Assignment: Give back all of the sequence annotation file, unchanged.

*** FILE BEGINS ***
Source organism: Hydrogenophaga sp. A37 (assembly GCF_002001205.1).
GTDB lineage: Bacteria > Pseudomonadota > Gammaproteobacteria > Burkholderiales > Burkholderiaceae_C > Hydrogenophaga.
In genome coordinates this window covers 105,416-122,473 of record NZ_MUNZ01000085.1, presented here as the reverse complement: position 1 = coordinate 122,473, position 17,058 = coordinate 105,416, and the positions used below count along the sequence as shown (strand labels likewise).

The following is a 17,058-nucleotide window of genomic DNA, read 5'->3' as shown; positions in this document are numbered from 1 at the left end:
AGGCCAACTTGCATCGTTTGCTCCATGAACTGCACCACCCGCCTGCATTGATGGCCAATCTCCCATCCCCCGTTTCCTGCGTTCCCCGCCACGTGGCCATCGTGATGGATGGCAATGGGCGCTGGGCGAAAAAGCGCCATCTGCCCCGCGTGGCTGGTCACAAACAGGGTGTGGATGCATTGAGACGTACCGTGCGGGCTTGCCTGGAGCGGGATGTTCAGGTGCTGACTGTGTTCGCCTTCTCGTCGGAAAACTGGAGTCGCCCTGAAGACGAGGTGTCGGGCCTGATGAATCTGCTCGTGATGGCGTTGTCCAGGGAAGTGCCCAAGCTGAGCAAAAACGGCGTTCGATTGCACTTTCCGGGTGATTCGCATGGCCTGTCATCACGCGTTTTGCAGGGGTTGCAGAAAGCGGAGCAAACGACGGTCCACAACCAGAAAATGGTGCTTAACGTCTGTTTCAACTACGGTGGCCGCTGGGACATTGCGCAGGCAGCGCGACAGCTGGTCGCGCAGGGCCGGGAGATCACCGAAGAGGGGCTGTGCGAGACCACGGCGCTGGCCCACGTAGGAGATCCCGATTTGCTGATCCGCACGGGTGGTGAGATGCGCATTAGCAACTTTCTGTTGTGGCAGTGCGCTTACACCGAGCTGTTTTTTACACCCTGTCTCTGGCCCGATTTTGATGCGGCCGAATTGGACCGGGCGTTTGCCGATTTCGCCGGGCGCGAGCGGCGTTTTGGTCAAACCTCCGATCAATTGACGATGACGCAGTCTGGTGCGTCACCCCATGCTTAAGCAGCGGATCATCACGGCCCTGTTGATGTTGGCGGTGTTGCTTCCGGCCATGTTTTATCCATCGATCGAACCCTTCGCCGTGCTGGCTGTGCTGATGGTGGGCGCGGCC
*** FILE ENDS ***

Source organism: Hydrogenophaga sp. A37 (assembly GCF_002001205.1).
GTDB lineage: Bacteria > Pseudomonadota > Gammaproteobacteria > Burkholderiales > Burkholderiaceae_C > Hydrogenophaga.
In genome coordinates this window covers 105,416-122,473 of record NZ_MUNZ01000085.1, presented here as the reverse complement: position 1 = coordinate 122,473, position 17,058 = coordinate 105,416, and the positions used below count along the sequence as shown (strand labels likewise).

The following is a 17,058-nucleotide window of genomic DNA, read 5'->3' as shown; positions in this document are numbered from 1 at the left end:
AGGCCAACTTGCATCGTTTGCTCCATGAACTGCACCACCCGCCTGCATTGATGGCCAATCTCCCATCCCCCGTTTCCTGCGTTCCCCGCCACGTGGCCATCGTGATGGATGGCAATGGGCGCTGGGCGAAAAAGCGCCATCTGCCCCGCGTGGCTGGTCACAAACAGGGTGTGGATGCATTGAGACGTACCGTGCGGGCTTGCCTGGAGCGGGATGTTCAGGTGCTGACTGTGTTCGCCTTCTCGTCGGAAAACTGGAGTCGCCCTGAAGACGAGGTGTCGGGCCTGATGAATCTGCTCGTGATGGCGTTGTCCAGGGAAGTGCCCAAGCTGAGCAAAAACGGCGTTCGATTGCACTTTCCGGGTGATTCGCATGGCCTGTCATCACGCGTTTTGCAGGGGTTGCAGAAAGCGGAGCAAACGACGGTCCACAACCAGAAAATGGTGCTTAACGTCTGTTTCAACTACGGTGGCCGCTGGGACATTGCGCAGGCAGCGCGACAGCTGGTCGCGCAGGGCCGGGAGATCACCGAAGAGGGGCTGTGCGAGACCACGGCGCTGGCCCACGTAGGAGATCCCGATTTGCTGATCCGCACGGGTGGTGAGATGCGCATTAGCAACTTTCTGTTGTGGCAGTGCGCTTACACCGAGCTGTTTTTTACACCCTGTCTCTGGCCCGATTTTGATGCGGCCGAATTGGACCGGGCGTTTGCCGATTTCGCCGGGCGCGAGCGGCGTTTTGGTCAAACCTCCGATCAATTGACGATGACGCAGTCTGGTGCGTCACCCCATGCTTAAGCAGCGGATCATCACGGCCCTGTTGATGTTGGCGGTGTTGCTTCCGGCCATGTTTTATCCATCGATCGAACCCTTCGCCGTGCTGGCTGTGCTGATGGTGGGCGCGGCC